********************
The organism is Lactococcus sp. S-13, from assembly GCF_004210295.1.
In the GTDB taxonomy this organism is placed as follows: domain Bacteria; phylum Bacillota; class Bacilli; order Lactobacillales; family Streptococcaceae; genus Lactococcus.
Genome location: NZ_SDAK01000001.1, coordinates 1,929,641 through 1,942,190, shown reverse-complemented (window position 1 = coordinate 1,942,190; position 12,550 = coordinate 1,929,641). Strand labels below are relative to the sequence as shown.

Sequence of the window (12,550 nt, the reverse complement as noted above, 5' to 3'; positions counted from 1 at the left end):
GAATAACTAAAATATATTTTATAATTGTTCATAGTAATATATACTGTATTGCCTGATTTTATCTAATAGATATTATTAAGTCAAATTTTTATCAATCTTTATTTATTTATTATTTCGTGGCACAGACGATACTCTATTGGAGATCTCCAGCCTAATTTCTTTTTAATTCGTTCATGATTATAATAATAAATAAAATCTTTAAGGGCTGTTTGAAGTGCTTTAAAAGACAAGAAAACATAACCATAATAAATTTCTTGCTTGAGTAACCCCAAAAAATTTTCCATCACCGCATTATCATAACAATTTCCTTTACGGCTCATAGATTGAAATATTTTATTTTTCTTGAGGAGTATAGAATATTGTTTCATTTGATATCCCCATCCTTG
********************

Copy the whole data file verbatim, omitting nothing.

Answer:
The organism is Lactococcus sp. S-13, from assembly GCF_004210295.1.
In the GTDB taxonomy this organism is placed as follows: domain Bacteria; phylum Bacillota; class Bacilli; order Lactobacillales; family Streptococcaceae; genus Lactococcus.
Genome location: NZ_SDAK01000001.1, coordinates 1,929,641 through 1,942,190, shown reverse-complemented (window position 1 = coordinate 1,942,190; position 12,550 = coordinate 1,929,641). Strand labels below are relative to the sequence as shown.

Sequence of the window (12,550 nt, the reverse complement as noted above, 5' to 3'; positions counted from 1 at the left end):
GAATAACTAAAATATATTTTATAATTGTTCATAGTAATATATACTGTATTGCCTGATTTTATCTAATAGATATTATTAAGTCAAATTTTTATCAATCTTTATTTATTTATTATTTCGTGGCACAGACGATACTCTATTGGAGATCTCCAGCCTAATTTCTTTTTAATTCGTTCATGATTATAATAATAAATAAAATCTTTAAGGGCTGTTTGAAGTGCTTTAAAAGACAAGAAAACATAACCATAATAAATTTCTTGCTTGAGTAACCCCAAAAAATTTTCCATCACCGCATTATCATAACAATTTCCTTTACGGCTCATAGATTGAAATATTTTATTTTTCTTGAGGAGTATAGAATATTGTTTCATTTGATATCCCCATCCTTG